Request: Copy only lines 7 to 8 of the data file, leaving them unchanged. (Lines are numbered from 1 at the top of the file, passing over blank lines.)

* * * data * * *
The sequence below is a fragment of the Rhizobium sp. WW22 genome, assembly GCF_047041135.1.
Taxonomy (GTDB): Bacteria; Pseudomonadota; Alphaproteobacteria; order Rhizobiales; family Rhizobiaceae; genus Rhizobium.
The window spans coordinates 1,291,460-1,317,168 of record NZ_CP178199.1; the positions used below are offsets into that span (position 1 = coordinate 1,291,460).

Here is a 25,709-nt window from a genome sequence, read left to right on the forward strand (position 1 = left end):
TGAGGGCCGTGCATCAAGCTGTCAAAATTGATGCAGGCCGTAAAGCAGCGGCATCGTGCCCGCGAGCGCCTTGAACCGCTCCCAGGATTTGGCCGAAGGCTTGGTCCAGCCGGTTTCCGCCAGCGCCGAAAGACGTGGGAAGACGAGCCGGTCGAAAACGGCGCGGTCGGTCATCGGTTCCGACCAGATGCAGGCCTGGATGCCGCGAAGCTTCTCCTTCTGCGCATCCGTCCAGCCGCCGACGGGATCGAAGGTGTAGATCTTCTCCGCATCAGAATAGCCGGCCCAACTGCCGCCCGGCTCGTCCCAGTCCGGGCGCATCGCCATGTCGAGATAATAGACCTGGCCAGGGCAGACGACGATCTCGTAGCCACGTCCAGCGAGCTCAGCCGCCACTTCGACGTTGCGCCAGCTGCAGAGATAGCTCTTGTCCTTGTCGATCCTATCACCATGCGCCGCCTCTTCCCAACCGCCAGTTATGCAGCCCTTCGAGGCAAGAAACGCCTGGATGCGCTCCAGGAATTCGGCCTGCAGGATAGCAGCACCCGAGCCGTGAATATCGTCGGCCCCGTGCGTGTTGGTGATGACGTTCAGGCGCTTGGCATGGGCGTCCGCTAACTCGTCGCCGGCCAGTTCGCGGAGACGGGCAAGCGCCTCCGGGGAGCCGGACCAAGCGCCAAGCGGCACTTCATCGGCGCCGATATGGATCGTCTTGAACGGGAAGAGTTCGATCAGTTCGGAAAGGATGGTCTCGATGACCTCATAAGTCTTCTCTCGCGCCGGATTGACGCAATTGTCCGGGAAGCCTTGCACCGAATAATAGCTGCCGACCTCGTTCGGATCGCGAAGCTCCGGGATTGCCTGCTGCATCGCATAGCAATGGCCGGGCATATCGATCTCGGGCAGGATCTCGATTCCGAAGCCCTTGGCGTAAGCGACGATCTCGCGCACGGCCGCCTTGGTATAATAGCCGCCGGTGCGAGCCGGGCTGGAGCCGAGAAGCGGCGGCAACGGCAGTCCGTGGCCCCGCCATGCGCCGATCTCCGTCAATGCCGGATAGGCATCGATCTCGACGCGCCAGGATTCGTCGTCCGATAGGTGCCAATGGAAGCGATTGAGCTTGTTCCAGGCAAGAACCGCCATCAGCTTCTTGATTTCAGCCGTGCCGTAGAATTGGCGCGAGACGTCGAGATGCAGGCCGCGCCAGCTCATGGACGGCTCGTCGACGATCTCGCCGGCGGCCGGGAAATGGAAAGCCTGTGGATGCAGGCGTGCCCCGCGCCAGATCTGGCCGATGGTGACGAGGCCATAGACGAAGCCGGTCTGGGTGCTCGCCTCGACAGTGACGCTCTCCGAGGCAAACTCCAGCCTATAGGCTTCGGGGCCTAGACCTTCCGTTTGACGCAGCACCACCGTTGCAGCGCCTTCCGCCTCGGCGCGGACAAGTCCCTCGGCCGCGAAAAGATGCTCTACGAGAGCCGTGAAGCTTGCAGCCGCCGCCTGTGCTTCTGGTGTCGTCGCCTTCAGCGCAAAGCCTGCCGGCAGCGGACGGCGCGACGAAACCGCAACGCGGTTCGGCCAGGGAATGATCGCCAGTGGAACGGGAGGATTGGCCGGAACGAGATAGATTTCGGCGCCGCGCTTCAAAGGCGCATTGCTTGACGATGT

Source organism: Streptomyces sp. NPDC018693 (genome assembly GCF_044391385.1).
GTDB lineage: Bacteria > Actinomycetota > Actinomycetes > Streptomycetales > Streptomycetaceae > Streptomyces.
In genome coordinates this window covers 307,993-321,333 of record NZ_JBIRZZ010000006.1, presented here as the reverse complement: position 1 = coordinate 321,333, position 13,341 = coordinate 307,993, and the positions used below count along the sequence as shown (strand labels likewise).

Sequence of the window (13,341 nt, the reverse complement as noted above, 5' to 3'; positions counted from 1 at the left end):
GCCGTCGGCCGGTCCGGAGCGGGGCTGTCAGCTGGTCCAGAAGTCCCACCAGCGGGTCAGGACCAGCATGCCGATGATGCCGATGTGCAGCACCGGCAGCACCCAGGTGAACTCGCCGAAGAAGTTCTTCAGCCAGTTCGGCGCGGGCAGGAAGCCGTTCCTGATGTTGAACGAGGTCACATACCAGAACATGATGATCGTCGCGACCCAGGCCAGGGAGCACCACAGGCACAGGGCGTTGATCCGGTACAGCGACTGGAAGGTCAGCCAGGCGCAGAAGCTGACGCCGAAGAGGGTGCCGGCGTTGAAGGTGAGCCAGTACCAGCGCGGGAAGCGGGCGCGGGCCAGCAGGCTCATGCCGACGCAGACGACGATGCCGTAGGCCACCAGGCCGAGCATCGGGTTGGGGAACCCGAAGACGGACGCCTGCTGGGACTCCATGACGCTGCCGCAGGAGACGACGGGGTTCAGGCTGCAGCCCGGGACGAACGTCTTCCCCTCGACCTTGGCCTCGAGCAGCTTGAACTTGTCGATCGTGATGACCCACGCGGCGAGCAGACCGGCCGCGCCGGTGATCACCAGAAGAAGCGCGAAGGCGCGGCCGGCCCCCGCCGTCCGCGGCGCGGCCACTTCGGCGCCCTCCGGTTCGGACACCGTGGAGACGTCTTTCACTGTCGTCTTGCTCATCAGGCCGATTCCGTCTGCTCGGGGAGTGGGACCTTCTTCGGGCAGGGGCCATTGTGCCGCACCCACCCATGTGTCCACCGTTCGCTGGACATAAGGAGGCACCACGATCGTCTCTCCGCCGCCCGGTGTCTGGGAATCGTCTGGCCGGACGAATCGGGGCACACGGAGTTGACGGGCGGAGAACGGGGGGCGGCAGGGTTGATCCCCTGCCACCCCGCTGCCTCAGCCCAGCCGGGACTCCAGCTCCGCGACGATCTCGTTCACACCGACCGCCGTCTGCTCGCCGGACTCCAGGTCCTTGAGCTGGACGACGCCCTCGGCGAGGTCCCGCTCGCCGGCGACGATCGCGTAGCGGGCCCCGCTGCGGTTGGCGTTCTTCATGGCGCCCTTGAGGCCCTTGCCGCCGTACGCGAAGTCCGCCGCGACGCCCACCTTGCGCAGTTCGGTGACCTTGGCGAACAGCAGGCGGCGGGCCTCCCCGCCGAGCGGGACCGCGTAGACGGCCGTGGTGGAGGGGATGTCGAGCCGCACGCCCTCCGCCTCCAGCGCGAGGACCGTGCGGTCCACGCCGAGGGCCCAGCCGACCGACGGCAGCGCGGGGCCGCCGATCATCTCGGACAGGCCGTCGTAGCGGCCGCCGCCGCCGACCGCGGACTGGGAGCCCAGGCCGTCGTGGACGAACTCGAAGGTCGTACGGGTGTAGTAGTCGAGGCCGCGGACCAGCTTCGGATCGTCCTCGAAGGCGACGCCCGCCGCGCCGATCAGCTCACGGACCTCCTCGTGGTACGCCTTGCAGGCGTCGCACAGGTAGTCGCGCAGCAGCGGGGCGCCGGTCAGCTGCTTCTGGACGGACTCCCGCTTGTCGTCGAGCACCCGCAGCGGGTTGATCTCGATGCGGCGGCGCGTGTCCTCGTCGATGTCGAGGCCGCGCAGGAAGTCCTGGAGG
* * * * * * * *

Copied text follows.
GTDB lineage: Bacteria > Actinomycetota > Actinomycetes > Streptomycetales > Streptomycetaceae > Streptomyces.
In genome coordinates this window covers 307,993-321,333 of record NZ_JBIRZZ010000006.1, presented here as the reverse complement: position 1 = coordinate 321,333, position 13,341 = coordinate 307,993, and the positions used below count along the sequence as shown (strand labels likewise).